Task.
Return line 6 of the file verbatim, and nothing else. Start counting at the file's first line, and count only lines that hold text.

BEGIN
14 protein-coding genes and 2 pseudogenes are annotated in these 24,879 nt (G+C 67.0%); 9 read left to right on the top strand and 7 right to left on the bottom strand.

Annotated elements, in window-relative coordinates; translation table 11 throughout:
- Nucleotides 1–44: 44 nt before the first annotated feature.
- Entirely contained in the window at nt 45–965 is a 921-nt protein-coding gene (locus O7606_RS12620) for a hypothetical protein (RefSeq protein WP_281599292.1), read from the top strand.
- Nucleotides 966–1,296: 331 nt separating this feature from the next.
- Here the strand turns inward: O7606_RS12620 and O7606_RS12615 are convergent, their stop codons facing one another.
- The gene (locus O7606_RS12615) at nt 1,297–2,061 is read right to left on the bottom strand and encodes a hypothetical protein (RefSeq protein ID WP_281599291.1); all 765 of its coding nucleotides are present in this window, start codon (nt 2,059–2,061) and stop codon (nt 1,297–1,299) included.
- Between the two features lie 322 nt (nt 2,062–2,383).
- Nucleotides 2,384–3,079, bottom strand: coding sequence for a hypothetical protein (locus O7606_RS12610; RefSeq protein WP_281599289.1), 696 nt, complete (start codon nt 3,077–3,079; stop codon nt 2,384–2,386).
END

- Here the strand turns inward: O7606_RS12620 and O7606_RS12615 are convergent, their stop codons facing one another.